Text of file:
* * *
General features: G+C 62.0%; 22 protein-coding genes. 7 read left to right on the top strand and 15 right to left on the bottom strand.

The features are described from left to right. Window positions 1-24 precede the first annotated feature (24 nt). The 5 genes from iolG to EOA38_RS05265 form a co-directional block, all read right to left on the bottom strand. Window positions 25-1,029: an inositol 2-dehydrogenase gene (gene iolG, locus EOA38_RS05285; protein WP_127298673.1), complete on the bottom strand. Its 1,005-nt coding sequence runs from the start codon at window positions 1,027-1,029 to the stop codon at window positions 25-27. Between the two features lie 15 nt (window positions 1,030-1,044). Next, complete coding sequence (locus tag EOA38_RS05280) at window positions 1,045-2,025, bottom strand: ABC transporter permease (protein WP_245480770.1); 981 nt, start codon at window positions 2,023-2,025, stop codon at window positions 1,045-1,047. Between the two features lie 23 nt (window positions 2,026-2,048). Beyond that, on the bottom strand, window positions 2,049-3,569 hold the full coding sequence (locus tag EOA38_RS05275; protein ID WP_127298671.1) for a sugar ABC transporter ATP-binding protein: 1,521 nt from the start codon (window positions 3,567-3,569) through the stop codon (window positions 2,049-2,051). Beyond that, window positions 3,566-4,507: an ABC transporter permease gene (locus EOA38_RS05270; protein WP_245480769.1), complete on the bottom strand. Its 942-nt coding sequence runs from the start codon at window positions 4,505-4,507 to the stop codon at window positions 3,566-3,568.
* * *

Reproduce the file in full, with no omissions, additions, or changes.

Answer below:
General features: G+C 62.0%; 22 protein-coding genes. 7 read left to right on the top strand and 15 right to left on the bottom strand.

The features are described from left to right. Window positions 1-24 precede the first annotated feature (24 nt). The 5 genes from iolG to EOA38_RS05265 form a co-directional block, all read right to left on the bottom strand. Window positions 25-1,029: an inositol 2-dehydrogenase gene (gene iolG, locus EOA38_RS05285; protein WP_127298673.1), complete on the bottom strand. Its 1,005-nt coding sequence runs from the start codon at window positions 1,027-1,029 to the stop codon at window positions 25-27. Between the two features lie 15 nt (window positions 1,030-1,044). Next, complete coding sequence (locus tag EOA38_RS05280) at window positions 1,045-2,025, bottom strand: ABC transporter permease (protein WP_245480770.1); 981 nt, start codon at window positions 2,023-2,025, stop codon at window positions 1,045-1,047. Between the two features lie 23 nt (window positions 2,026-2,048). Beyond that, on the bottom strand, window positions 2,049-3,569 hold the full coding sequence (locus tag EOA38_RS05275; protein ID WP_127298671.1) for a sugar ABC transporter ATP-binding protein: 1,521 nt from the start codon (window positions 3,567-3,569) through the stop codon (window positions 2,049-2,051). Beyond that, window positions 3,566-4,507: an ABC transporter permease gene (locus EOA38_RS05270; protein WP_245480769.1), complete on the bottom strand. Its 942-nt coding sequence runs from the start codon at window positions 4,505-4,507 to the stop codon at window positions 3,566-3,568.